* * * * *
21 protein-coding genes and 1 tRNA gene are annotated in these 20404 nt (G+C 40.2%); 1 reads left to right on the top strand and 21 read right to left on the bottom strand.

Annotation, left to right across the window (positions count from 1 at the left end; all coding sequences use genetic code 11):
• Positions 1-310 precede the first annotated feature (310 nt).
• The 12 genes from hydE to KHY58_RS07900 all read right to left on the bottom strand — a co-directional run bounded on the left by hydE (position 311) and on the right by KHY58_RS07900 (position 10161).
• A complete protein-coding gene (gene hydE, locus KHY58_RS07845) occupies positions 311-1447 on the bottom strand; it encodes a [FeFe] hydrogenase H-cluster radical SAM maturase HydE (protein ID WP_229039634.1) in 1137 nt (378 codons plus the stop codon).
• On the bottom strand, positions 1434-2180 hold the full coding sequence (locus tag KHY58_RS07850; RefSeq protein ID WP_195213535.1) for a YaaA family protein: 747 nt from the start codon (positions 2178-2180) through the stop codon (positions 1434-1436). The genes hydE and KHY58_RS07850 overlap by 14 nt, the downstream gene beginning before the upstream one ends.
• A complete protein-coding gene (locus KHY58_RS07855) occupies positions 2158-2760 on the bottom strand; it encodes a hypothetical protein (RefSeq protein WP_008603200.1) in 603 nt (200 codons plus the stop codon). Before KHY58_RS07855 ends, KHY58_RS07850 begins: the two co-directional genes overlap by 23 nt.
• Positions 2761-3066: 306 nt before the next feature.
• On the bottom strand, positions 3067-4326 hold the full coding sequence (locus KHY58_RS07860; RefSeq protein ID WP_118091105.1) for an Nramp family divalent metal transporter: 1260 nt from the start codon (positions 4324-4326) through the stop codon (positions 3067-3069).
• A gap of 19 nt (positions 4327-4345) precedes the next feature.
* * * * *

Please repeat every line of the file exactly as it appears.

21 protein-coding genes and 1 tRNA gene are annotated in these 20404 nt (G+C 40.2%); 1 reads left to right on the top strand and 21 read right to left on the bottom strand.

Annotation, left to right across the window (positions count from 1 at the left end; all coding sequences use genetic code 11):
• Positions 1-310 precede the first annotated feature (310 nt).
• The 12 genes from hydE to KHY58_RS07900 all read right to left on the bottom strand — a co-directional run bounded on the left by hydE (position 311) and on the right by KHY58_RS07900 (position 10161).
• A complete protein-coding gene (gene hydE, locus KHY58_RS07845) occupies positions 311-1447 on the bottom strand; it encodes a [FeFe] hydrogenase H-cluster radical SAM maturase HydE (protein ID WP_229039634.1) in 1137 nt (378 codons plus the stop codon).
• On the bottom strand, positions 1434-2180 hold the full coding sequence (locus tag KHY58_RS07850; RefSeq protein ID WP_195213535.1) for a YaaA family protein: 747 nt from the start codon (positions 2178-2180) through the stop codon (positions 1434-1436). The genes hydE and KHY58_RS07850 overlap by 14 nt, the downstream gene beginning before the upstream one ends.
• A complete protein-coding gene (locus KHY58_RS07855) occupies positions 2158-2760 on the bottom strand; it encodes a hypothetical protein (RefSeq protein WP_008603200.1) in 603 nt (200 codons plus the stop codon). Before KHY58_RS07855 ends, KHY58_RS07850 begins: the two co-directional genes overlap by 23 nt.
• Positions 2761-3066: 306 nt before the next feature.
• On the bottom strand, positions 3067-4326 hold the full coding sequence (locus KHY58_RS07860; RefSeq protein ID WP_118091105.1) for an Nramp family divalent metal transporter: 1260 nt from the start codon (positions 4324-4326) through the stop codon (positions 3067-3069).
• A gap of 19 nt (positions 4327-4345) precedes the next feature.